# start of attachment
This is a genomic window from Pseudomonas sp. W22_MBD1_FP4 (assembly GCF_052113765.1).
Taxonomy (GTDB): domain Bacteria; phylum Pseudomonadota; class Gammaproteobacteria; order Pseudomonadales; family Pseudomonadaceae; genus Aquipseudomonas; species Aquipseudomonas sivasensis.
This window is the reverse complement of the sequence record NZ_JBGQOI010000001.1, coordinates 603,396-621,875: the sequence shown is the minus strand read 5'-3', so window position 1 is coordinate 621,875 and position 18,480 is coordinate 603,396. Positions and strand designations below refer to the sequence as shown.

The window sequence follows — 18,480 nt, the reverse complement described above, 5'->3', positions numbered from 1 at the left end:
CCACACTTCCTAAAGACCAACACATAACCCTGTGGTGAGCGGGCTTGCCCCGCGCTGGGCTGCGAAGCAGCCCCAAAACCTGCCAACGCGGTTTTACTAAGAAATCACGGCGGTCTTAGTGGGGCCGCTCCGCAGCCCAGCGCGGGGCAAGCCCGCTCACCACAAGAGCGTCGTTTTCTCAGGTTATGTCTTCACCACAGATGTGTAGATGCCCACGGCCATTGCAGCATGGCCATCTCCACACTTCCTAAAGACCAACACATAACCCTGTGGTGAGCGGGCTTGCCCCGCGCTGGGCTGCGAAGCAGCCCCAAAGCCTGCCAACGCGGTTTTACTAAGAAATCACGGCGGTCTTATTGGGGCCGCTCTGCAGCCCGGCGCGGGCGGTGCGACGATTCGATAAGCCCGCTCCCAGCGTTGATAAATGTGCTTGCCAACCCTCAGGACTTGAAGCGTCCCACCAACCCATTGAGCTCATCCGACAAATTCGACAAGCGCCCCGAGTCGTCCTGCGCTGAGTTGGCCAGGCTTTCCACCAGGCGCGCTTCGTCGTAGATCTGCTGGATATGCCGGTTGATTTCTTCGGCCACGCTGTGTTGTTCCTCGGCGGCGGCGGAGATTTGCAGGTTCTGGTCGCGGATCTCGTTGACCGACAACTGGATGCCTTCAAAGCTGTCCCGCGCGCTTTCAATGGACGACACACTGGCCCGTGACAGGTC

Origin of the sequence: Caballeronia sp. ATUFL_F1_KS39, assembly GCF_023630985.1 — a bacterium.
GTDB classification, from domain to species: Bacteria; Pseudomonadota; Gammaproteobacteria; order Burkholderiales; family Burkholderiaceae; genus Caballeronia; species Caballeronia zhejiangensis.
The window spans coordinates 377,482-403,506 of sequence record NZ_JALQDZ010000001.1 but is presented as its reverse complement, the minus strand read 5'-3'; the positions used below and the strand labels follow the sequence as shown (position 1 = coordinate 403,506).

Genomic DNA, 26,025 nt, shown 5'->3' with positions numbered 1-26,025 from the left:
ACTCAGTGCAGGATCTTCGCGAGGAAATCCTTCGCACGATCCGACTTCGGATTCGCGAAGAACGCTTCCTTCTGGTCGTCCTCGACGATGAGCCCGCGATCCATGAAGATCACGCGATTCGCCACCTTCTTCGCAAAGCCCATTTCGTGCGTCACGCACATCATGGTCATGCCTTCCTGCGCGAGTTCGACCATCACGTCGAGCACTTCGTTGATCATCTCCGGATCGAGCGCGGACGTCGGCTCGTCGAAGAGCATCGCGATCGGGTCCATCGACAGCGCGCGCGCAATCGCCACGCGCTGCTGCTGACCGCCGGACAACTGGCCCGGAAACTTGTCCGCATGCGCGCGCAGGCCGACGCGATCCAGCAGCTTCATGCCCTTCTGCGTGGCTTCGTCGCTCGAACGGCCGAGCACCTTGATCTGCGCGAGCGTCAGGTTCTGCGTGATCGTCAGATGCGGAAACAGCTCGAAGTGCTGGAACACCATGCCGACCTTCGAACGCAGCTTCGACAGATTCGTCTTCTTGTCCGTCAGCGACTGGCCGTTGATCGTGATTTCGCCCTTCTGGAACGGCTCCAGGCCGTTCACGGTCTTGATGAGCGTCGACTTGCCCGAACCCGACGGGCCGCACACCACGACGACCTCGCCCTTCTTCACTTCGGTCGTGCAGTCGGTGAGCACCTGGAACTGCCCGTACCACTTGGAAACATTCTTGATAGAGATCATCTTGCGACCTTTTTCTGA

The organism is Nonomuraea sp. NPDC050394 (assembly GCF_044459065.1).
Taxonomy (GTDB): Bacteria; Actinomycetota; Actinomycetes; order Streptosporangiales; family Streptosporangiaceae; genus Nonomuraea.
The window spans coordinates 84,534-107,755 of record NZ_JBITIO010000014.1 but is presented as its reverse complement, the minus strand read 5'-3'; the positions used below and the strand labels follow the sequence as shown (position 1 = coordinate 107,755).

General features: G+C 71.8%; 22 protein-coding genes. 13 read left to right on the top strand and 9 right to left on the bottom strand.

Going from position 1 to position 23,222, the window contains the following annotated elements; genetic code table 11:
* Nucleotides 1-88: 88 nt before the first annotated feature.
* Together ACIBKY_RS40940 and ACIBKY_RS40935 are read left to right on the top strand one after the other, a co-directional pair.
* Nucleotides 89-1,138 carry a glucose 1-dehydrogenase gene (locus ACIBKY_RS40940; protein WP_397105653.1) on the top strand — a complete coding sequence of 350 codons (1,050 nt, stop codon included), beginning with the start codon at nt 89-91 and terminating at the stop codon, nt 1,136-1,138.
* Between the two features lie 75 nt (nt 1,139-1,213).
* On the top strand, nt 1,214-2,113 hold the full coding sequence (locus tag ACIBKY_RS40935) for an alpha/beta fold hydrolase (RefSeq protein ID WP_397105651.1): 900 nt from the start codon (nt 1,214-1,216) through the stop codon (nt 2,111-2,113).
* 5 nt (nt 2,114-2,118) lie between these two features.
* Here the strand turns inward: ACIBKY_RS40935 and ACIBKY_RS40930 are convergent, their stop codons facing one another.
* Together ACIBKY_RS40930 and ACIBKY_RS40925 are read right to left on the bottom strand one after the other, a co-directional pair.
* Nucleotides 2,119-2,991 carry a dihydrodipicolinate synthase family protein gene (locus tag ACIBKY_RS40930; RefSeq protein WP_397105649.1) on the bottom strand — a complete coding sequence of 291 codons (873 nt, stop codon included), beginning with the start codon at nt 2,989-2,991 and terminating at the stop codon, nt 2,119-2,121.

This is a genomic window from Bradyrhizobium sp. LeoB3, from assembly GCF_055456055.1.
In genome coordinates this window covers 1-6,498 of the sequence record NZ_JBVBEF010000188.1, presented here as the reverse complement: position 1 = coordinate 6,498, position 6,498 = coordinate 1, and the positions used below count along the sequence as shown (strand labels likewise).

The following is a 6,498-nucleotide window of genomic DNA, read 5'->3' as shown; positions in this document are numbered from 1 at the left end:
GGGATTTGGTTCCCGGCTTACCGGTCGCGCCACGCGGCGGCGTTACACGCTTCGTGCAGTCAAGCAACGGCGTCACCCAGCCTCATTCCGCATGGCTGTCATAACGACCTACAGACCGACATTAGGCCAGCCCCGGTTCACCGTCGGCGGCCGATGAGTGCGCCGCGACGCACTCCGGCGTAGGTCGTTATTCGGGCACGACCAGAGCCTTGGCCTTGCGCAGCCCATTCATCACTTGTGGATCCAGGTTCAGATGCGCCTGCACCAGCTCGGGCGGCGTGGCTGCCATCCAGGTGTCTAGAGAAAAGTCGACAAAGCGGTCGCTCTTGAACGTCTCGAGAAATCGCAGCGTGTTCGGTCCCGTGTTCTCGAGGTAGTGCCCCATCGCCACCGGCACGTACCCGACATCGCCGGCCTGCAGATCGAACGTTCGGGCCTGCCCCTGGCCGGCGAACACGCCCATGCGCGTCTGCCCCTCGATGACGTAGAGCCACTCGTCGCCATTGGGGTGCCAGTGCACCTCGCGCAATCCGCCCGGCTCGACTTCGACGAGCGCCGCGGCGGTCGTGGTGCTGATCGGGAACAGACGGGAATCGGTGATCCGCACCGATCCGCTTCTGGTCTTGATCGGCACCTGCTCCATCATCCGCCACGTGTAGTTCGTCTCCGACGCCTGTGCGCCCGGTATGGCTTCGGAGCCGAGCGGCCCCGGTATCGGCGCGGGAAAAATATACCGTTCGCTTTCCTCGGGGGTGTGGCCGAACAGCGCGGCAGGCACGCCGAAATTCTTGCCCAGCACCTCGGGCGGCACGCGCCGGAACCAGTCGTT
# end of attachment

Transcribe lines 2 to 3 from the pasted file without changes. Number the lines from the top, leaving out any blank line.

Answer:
Taxonomy (GTDB): domain Bacteria; phylum Pseudomonadota; class Gammaproteobacteria; order Pseudomonadales; family Pseudomonadaceae; genus Aquipseudomonas; species Aquipseudomonas sivasensis.
This window is the reverse complement of the sequence record NZ_JBGQOI010000001.1, coordinates 603,396-621,875: the sequence shown is the minus strand read 5'-3', so window position 1 is coordinate 621,875 and position 18,480 is coordinate 603,396. Positions and strand designations below refer to the sequence as shown.